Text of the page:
Tuesday, January 23, 2018

Pasco's special education director hired to lead state-level bureau

LAND O'LAKES — Monica Verra-Tirado gets plenty of hugs these days.

For weeks, Verra-Tirado waited to learn if she had won the job leading Florida's Bureau of Exceptional Education and Student Services. She had signals, but nothing in writing.

Official word arrived about 10 days ago. She turned in her resignation Tuesday as Pasco's special education director. The flowers and hugs followed.

Verra-Tirado teared up as she reflected upon her love of all things Pasco, where she graduated from Gulf High, raised a family and created a career. Yet she felt compelled to seek the state-level position.

"To whom much is given, much is expected," Verra-Tirado said, paraphrasing Scripture. "I need to give back."

• • •

The oldest of seven siblings, Verra-Tirado and her family moved a lot while she was growing up in Hawaii.

Electricity wasn't always an option. She had to trade tokens for her free lunch at school.

There was no hiding it. "We were very poor."

But what her family lacked in material wealth, it made up in its adherence to the belief that things could only get better.

"My parents established for us some things that define who I am," Verra-Tirado said. "A love of reading, that education is very important, and to love the Lord."

Her family moved to Pasco when she was a teenager, and those values got her through Gulf High and beyond, despite the challenges.

By age 19, she was a single mom, living in Section 8 housing, working 40 hours a week at McDonald's and pursuing her first degree at St. Petersburg Junior College. She kept on flipping burgers right up to the week she took her first teaching job at Seven Springs Elementary School in 1993.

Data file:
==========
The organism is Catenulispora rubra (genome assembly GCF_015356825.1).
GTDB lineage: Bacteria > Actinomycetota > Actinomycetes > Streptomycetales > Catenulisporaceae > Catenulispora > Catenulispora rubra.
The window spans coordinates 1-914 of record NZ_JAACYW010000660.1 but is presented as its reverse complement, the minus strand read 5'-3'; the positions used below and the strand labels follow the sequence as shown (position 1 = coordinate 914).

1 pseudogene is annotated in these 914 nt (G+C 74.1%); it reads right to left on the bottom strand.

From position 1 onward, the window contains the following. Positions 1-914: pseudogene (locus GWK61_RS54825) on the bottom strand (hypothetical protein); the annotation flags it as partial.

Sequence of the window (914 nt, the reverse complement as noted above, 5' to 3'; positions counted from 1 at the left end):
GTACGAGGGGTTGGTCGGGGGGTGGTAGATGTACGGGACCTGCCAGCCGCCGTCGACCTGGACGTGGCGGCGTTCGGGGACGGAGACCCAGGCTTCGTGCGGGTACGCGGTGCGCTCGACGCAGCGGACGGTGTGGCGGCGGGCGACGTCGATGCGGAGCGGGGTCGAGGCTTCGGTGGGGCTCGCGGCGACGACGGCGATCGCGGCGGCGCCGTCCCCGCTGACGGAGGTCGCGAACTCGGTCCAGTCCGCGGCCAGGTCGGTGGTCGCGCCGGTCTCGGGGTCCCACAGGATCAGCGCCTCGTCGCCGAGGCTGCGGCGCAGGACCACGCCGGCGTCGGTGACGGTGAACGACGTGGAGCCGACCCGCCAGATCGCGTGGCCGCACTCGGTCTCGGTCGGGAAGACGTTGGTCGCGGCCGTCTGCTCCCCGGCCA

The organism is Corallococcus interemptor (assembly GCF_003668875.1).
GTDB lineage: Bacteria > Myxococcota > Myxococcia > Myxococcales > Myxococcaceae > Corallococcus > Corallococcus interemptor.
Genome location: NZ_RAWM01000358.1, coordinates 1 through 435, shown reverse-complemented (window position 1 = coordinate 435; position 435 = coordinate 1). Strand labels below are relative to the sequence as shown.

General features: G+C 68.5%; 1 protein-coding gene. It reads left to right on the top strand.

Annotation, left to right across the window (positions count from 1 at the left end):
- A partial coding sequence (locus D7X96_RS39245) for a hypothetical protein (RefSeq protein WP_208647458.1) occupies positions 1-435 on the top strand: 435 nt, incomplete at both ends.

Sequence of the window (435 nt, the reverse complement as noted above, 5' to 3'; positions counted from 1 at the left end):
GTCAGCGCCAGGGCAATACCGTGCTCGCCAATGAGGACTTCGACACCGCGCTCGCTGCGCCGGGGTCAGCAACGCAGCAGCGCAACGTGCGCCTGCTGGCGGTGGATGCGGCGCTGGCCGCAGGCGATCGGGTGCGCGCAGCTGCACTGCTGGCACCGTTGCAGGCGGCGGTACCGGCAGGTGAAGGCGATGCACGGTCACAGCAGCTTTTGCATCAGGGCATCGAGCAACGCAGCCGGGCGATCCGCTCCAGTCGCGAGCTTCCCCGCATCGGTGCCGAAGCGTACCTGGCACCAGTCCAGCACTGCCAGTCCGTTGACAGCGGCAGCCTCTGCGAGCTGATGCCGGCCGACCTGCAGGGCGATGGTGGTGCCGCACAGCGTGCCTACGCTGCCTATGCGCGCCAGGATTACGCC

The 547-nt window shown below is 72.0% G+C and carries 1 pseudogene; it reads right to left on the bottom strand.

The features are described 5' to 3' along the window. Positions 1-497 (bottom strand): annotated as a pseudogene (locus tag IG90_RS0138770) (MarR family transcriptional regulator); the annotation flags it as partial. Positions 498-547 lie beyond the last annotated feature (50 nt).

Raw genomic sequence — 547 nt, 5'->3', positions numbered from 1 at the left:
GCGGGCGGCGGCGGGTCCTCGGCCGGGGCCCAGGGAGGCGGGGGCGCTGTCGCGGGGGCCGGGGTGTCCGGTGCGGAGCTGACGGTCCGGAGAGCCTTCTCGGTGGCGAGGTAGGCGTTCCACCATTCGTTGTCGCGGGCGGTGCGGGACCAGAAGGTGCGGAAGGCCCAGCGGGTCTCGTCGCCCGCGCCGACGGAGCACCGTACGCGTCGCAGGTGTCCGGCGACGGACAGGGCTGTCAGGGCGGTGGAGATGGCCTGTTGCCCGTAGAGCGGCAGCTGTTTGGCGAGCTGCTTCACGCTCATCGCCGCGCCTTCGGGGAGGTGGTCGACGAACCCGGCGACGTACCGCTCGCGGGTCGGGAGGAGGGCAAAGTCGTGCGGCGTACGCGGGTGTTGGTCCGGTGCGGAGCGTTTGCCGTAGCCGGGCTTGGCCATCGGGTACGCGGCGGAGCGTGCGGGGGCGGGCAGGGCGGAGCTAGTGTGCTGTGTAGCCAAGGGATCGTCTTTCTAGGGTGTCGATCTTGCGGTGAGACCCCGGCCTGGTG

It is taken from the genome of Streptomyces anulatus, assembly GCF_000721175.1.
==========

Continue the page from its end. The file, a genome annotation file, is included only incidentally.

Now 41 and having recently earned her doctorate from the University of South Florida, Verra-Tirado said she hopes her rise can inspire others.

"There are people who have very challenging circumstances, and they sometimes feel their circumstances will dictate their opportunities," said Verra-Tirado, who is married and has two grown children. "I pray every day that somehow I can be a blessing to people."

• • •

John Mann saw Verra-Tirado's promise from the moment he met her. He was principal at Seven Springs Elementary, interviewing dozens of applicants for a job in an inclusion classroom.

"I was looking for someone I felt had the potential to be an excellent teacher," said Mann, now a district-level director. "I was fortunate to hire Monica."

At the time, Verra-Tirado recalled, she knew little about including students with special needs into a regular classroom. But she was willing to try.

"I really fell in love with this idea that students with special needs can be included," she said. "They are special. You need to embrace them for who they are."

Intrigued to learn more, she joined a group of teachers to pursue master's degrees in special education at USF.

Stefanie Simon, a student in Verra-Tirado's first class, said her teacher's compassion stood out.

"She created such a warm classroom environment," Simon said. "No one was treated differently to the point they would notice. Everyone had their place. ... It really was a second home."